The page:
The UAS market is an emerging market with significant growth opportunities in a variety of industries—surveying, agriculture, oil and gas, mining, construction, environmental and natural resource management as well as many others. UAS in combination with photogrammetry are a rapidly emerging technology providing an innovative platform for flexible aerial imagery acquisition. As a result, Trimble has invested in research and development, and training efforts to create a safest and reliable UAV/UAS platform for our geospatial customers. For use in surveying there are many opportunities since UAS are easy to use, flexible and cost efficient. They can enable geospatial professionals to create orthophotos and Digital Surface Models (DSM) from aerial imagery for mid-sized areas previously only accessible at higher costs and with longer planning cycles. UAS are used in a variety of applications including preliminary surveys for corridors and rights-of-way, volumetric surveys, high-level topographic surveys, land fill inspection, and much more. The use of UAS for aerial mapping is yet another tool in Trimble’s portfolio of solutions for geospatial professionals.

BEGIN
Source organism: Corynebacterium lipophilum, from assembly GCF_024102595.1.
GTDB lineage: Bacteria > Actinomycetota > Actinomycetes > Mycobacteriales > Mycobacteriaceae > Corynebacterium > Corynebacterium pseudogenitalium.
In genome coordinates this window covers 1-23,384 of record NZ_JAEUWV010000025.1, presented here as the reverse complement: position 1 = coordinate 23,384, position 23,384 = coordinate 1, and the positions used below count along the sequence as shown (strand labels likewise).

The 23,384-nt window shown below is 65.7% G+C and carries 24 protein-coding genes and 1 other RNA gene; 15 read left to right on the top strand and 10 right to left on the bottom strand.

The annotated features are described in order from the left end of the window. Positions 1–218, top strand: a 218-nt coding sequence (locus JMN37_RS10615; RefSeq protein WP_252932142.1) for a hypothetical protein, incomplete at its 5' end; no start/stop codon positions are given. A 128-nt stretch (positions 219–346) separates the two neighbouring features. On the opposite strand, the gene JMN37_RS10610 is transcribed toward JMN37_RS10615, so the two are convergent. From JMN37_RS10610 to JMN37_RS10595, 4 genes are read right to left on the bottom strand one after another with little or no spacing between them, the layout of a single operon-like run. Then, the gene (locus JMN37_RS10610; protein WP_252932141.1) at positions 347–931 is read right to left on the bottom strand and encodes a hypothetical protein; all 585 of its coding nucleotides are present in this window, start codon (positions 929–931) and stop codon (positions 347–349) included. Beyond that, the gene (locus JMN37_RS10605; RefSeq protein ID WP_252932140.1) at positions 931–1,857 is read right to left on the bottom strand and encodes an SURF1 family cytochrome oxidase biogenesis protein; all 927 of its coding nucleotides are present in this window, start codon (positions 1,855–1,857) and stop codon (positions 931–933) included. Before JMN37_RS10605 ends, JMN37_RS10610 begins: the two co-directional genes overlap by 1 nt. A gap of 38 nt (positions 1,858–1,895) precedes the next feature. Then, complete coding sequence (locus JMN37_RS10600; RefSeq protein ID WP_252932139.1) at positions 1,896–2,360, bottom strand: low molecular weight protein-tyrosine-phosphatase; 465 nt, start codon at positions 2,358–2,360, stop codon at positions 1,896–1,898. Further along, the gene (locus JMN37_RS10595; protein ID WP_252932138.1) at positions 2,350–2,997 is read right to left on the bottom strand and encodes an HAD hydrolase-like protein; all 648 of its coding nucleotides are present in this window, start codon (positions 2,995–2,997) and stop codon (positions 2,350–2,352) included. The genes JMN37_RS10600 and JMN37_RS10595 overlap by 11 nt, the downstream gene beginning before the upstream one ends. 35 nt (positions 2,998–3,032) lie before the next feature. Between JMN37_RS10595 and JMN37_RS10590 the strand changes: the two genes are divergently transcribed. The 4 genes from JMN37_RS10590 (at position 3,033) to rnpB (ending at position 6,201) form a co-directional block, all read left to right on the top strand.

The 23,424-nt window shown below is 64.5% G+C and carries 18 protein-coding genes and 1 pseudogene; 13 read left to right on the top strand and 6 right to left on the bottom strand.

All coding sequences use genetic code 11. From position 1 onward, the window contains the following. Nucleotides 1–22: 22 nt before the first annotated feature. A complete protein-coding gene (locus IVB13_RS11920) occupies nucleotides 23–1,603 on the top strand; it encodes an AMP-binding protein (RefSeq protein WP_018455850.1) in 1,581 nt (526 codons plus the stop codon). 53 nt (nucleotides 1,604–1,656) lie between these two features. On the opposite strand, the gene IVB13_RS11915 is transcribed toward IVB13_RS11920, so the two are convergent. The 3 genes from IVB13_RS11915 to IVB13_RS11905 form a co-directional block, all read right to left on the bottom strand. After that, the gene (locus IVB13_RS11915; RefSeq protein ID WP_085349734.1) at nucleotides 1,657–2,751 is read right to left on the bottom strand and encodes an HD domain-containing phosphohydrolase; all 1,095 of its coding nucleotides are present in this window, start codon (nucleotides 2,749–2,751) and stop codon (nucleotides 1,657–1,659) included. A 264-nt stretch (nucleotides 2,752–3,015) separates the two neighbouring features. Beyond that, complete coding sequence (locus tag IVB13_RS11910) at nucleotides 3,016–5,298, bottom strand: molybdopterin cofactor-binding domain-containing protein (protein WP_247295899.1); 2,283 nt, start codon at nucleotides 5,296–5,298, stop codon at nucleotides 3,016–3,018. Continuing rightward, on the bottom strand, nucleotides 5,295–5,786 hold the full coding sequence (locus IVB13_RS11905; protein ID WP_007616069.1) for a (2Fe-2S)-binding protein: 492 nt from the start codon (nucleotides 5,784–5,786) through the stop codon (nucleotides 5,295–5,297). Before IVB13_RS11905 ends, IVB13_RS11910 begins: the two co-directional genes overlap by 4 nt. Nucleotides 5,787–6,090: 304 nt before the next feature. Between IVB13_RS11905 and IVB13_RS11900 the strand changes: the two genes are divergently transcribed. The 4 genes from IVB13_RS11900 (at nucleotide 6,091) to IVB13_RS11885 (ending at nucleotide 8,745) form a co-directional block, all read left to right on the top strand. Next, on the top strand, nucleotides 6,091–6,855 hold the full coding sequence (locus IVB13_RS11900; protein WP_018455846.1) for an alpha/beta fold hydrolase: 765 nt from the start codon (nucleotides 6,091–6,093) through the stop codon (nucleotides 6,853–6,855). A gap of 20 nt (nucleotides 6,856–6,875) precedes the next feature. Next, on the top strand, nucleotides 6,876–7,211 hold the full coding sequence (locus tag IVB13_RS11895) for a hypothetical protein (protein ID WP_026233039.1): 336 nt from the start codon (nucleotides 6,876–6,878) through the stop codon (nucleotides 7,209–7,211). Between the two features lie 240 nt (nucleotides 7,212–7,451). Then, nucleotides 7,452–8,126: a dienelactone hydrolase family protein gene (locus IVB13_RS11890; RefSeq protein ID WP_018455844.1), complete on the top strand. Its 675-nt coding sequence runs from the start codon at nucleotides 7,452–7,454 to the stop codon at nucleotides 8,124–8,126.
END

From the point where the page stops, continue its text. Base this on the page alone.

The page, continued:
“Trimble’s mix of businesses has progressively moved away from a “box product” mentality towards a portfolio of products and solutions that enhance productivity.” Would you please give us an example?

Trimble’s focus is to provide solutions that transform work processes through the application of innovative technology. By integrating GNSS, optical measurement, imaging and inertial technologies with industry-specific application software, wireless communications and services, Trimble solutions allow users to collect, process, analyze and deliver intelligent geospatial information to improve productivity, enhance quality, lower costs and reduce rework. Today, we are providing solutions that streamline our geospatial customer’s workflow—to help them efficiently manage data, equipment, and personnel involved in a project.As an example, a surveyor may require readily access to many types of data in order to plan a survey project. Previous surveys, government data, Web maps, and other data sources are vital to project planning, and having that data readily discoverable and accessible is a valuable time saver.